This is not to say that, as Lilith and the other humans mingle with the Oankali, there is no loss.  Amid the gain of supreme interpersonal oneness, humans, having bonded with the Oankali, come to find human-to-human physical touch unbearable. This very basic, very precious thing and the first experience of every person had been something that humans had taken for granted, squandered and wasted, making touch all too often the symptom and cause of exploitation, violence (including rape), disdain, and dismissal.  But once the gift is lost, the humans mourn it without ever understanding what it really meant. That understanding was the work that they had been at the time called to do but did not want to do and therefore did not do. 

This is the place--touch--where I want to end as I began.  When I first taught the Xenogenesis trilogy, my students were having a hard time getting their minds around the Oankali/human "sex" scenes, scenes that involved no nudity, no moving parts, but extraordinary pleasure and intimacy.  In fact, all the scene required them to imagine was a rather tame one of three people in a row, with the center person--whom the Oankali called the ooloi, their neuter gender, known as a "treasured stranger" and referred to by the pronoun "it"--in the middle, touching the neck of the two humans.  To illustrate the scene so that we could think critically about our investments in the visual, I asked for three student volunteers.  There was silence.  After all, who the heck wanted to reenact a sex scene, no matter how chaste, in front of their peers? And since when is touch part of a classroom?  Slowly, reluctantly, three students came to the front of the room. One student served as the ooloi, looping both arms loosely around the necks of the other two students, who represented a human pair.  It was over in a split second, the class and the volunteers laughing nervously but with a new clarity about the issues of narrative, identity, and desire that we had been studying. 

A few semesters later, I saw on campus the two human students who had volunteered to perform.  I had worked with each of them for a long time, and they were pretty seriously devoted to their curriculum and co-curriculum. Romance had never seemed to be a part of either of their lives.  Well, on this day when I saw them, it was pretty clear that they had become partners, lovers.  Because I can be incredibly nosy, when I later saw the ooloi student on campus, I inquired after the two human students.  "When did this romance start?" I demanded. The ooloi laughed and said, "You didn't know?"  Because I can be the world's biggest doofus, I said "No, when?"  The ooloi answered, obviously proud of its abilities, "That day in class, when I brought them together in front of everyone.  After that performance, they realized they were linked."  Those two students are now partners, living in another area of the country.   They are living a beautiful life, in service to the world, doing what they love, and they are together.  And they are together because they did the work that they did not want to do.  This is also a true story.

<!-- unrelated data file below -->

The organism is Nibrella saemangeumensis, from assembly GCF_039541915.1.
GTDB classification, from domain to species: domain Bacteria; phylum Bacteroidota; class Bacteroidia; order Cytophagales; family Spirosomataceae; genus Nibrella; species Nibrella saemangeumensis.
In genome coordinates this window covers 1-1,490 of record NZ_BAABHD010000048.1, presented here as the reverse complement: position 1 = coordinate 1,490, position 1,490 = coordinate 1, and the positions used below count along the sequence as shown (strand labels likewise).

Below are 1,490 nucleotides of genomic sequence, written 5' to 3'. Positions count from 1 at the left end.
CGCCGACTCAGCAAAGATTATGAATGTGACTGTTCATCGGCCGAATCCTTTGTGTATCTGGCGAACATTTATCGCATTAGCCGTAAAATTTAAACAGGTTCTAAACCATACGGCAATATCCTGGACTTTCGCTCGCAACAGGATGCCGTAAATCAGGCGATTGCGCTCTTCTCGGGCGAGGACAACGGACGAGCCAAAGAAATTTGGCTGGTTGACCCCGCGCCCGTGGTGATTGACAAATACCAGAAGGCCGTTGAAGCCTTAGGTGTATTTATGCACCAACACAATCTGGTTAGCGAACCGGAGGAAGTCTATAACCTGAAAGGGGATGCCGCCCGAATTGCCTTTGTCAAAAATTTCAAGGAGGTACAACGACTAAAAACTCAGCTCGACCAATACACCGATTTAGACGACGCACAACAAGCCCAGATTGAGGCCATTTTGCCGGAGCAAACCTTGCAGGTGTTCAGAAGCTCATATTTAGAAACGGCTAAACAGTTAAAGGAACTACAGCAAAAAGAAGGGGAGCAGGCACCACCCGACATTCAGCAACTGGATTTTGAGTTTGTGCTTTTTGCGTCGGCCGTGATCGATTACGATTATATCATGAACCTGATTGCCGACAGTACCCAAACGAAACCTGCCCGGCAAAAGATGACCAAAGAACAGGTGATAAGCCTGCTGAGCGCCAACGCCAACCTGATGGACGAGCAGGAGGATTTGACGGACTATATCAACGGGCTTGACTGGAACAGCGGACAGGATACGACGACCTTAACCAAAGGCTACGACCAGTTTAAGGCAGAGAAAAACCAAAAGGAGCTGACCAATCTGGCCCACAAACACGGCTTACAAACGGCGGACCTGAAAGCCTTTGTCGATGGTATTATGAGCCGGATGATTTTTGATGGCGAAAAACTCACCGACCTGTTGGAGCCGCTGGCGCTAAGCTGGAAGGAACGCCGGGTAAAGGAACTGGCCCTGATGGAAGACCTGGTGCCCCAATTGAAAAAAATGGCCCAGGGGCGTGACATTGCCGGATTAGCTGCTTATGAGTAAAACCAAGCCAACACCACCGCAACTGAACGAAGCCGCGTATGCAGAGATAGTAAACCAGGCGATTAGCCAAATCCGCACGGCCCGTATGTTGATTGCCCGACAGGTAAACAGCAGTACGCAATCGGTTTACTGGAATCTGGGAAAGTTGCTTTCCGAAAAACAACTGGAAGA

There are several lessons here.  Do the work you do not want to do.  Get your butt to class.  What happens there on any given day could change your life.  Do the work you do not want to do.  Think critically about even the most basic things, things like touch, for if you do not, they may be taken for granted or twisted into horrible parodies of themselves.  Do the work you do not want to do.  Honor each time you touch someone physically or otherwise for what it is--an awesome moment of possibility, of risk, of potential loss and potential gain. It is a moment of glorious hope, one that you have a part in shaping, and one that will shape you in ways that you have no way of foreseeing.  At this moment, full of newness and without knowing what they may mean to you in the future, please turn once again to the people around you and shake hands with each other.  It's late, you're tired, and I have to teach tomorrow morning.  Go and do the work.  Thank you.